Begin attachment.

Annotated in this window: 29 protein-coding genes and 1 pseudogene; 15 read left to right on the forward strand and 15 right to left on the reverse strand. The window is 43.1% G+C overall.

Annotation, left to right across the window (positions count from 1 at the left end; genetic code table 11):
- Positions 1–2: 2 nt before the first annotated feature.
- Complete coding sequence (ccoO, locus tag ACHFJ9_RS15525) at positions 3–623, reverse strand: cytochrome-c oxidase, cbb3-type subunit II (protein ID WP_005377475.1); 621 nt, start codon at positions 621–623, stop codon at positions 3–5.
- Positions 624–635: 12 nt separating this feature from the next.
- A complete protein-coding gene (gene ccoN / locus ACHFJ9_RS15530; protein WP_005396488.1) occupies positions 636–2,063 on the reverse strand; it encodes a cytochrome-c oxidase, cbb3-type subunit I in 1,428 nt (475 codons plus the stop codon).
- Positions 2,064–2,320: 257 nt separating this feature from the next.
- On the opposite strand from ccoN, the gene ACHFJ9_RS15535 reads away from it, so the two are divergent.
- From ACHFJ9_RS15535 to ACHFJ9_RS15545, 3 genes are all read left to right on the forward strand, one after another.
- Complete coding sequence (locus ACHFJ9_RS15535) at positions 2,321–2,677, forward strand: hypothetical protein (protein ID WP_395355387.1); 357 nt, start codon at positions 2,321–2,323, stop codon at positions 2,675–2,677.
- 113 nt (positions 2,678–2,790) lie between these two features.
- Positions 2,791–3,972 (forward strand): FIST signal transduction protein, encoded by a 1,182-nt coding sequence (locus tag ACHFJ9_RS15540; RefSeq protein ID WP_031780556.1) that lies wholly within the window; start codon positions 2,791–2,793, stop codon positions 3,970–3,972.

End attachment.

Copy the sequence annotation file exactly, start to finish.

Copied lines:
Annotated in this window: 29 protein-coding genes and 1 pseudogene; 15 read left to right on the forward strand and 15 right to left on the reverse strand. The window is 43.1% G+C overall.

Annotation, left to right across the window (positions count from 1 at the left end; genetic code table 11):
- Positions 1–2: 2 nt before the first annotated feature.
- Complete coding sequence (ccoO, locus tag ACHFJ9_RS15525) at positions 3–623, reverse strand: cytochrome-c oxidase, cbb3-type subunit II (protein ID WP_005377475.1); 621 nt, start codon at positions 621–623, stop codon at positions 3–5.
- Positions 624–635: 12 nt separating this feature from the next.
- A complete protein-coding gene (gene ccoN / locus ACHFJ9_RS15530; protein WP_005396488.1) occupies positions 636–2,063 on the reverse strand; it encodes a cytochrome-c oxidase, cbb3-type subunit I in 1,428 nt (475 codons plus the stop codon).
- Positions 2,064–2,320: 257 nt separating this feature from the next.
- On the opposite strand from ccoN, the gene ACHFJ9_RS15535 reads away from it, so the two are divergent.
- From ACHFJ9_RS15535 to ACHFJ9_RS15545, 3 genes are all read left to right on the forward strand, one after another.
- Complete coding sequence (locus ACHFJ9_RS15535) at positions 2,321–2,677, forward strand: hypothetical protein (protein ID WP_395355387.1); 357 nt, start codon at positions 2,321–2,323, stop codon at positions 2,675–2,677.
- 113 nt (positions 2,678–2,790) lie between these two features.
- Positions 2,791–3,972 (forward strand): FIST signal transduction protein, encoded by a 1,182-nt coding sequence (locus tag ACHFJ9_RS15540; RefSeq protein ID WP_031780556.1) that lies wholly within the window; start codon positions 2,791–2,793, stop codon positions 3,970–3,972.